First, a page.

Sunday, January 15, 2012

Who’s Who: Simon Legree

In an attempt to persuade Anthony to become a library page, Miss Eells assures him that she is no Simon Legree [The Treasure of Alpheus Winterborn; 18].

Published in 1852, Uncle Tom's Cabin; or, Life Among the Lowly is an anti-slavery novel by Harriet Beecher Stowe that went on to become one of the best-selling novels of the 19th Century. It is credited with helping fuel the abolitionist cause in the 1850s. One popular anecdote of its enduring impact was said to have occurred when Abraham Lincoln met Stowe at the start of the Civil War. The president supposedly declared, "So this is the little lady who started this great war."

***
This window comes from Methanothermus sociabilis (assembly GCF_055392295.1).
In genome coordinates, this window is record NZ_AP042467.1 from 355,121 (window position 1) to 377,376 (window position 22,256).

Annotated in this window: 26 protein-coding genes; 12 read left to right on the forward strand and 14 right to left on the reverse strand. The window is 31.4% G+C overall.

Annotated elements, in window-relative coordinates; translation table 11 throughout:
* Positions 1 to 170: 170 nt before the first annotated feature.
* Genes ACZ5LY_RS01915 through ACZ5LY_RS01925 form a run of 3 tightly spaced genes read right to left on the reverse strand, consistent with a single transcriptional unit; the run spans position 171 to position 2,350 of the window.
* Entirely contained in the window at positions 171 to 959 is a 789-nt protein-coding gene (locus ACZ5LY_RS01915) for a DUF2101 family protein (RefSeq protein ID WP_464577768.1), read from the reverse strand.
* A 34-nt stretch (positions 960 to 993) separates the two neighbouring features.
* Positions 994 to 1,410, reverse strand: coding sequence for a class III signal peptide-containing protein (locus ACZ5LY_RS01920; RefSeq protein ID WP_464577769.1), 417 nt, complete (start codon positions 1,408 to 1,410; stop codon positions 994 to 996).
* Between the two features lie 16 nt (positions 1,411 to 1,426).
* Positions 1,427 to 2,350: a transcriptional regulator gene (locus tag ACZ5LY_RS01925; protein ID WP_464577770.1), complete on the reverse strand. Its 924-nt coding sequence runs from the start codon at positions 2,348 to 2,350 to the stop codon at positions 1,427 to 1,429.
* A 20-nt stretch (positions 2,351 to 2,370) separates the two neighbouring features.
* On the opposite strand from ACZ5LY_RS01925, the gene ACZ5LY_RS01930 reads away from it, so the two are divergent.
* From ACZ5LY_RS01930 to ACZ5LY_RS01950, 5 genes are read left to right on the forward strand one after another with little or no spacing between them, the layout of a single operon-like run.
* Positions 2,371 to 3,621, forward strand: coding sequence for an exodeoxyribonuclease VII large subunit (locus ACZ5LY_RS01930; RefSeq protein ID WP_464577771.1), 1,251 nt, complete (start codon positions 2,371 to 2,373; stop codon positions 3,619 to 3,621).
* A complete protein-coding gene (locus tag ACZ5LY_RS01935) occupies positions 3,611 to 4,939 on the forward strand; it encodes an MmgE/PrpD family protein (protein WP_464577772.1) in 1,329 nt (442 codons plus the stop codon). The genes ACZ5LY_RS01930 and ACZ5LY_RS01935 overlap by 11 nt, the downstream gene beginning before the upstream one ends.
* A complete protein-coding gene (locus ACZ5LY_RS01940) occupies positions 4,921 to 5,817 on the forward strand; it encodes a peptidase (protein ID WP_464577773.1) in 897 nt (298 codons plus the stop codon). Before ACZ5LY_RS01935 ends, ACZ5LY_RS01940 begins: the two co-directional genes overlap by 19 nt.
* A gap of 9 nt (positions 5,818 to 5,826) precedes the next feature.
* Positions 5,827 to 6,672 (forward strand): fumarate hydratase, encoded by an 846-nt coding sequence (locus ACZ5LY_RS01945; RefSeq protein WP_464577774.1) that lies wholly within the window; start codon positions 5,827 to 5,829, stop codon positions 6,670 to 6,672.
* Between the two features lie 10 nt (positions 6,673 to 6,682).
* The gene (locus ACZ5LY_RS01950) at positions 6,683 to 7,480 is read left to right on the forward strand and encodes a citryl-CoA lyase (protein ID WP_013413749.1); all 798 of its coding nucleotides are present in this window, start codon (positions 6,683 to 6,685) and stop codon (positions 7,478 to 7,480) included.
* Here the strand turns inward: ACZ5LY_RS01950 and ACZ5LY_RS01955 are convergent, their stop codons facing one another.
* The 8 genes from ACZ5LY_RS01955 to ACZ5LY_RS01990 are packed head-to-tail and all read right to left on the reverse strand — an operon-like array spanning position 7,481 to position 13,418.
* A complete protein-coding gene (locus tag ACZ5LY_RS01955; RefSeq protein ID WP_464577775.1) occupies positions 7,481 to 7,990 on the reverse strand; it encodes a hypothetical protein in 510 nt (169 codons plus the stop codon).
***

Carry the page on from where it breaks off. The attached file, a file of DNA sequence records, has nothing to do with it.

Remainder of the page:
Simon Legree is a cruel slave owner and the main antagonist. His goal is to demoralize Tom and break him of his religious faith; he eventually orders Tom whipped to death out of frustration for his slave's unbreakable belief in God. Tom withstands his doubts and dies the death of a Christian martyr. Legree has been remembered as one of the most despicable characters in all of classic literature and gone on to influence many later stereotypes of villainy. His name, in the context used by Miss Eells, has gone on to be synonymous with cruel, greedy employers who demand excess work.

Incidentally, the story – never the subject of any American production – was released in 1965 in Europe with Legree portrayed by Herbert Lom (we’re noting this only because Bellairs would have surely enjoyed this actor outside his well-known roles in The Ladykillers and various Pink Panther outings opposite Peter Sellers).

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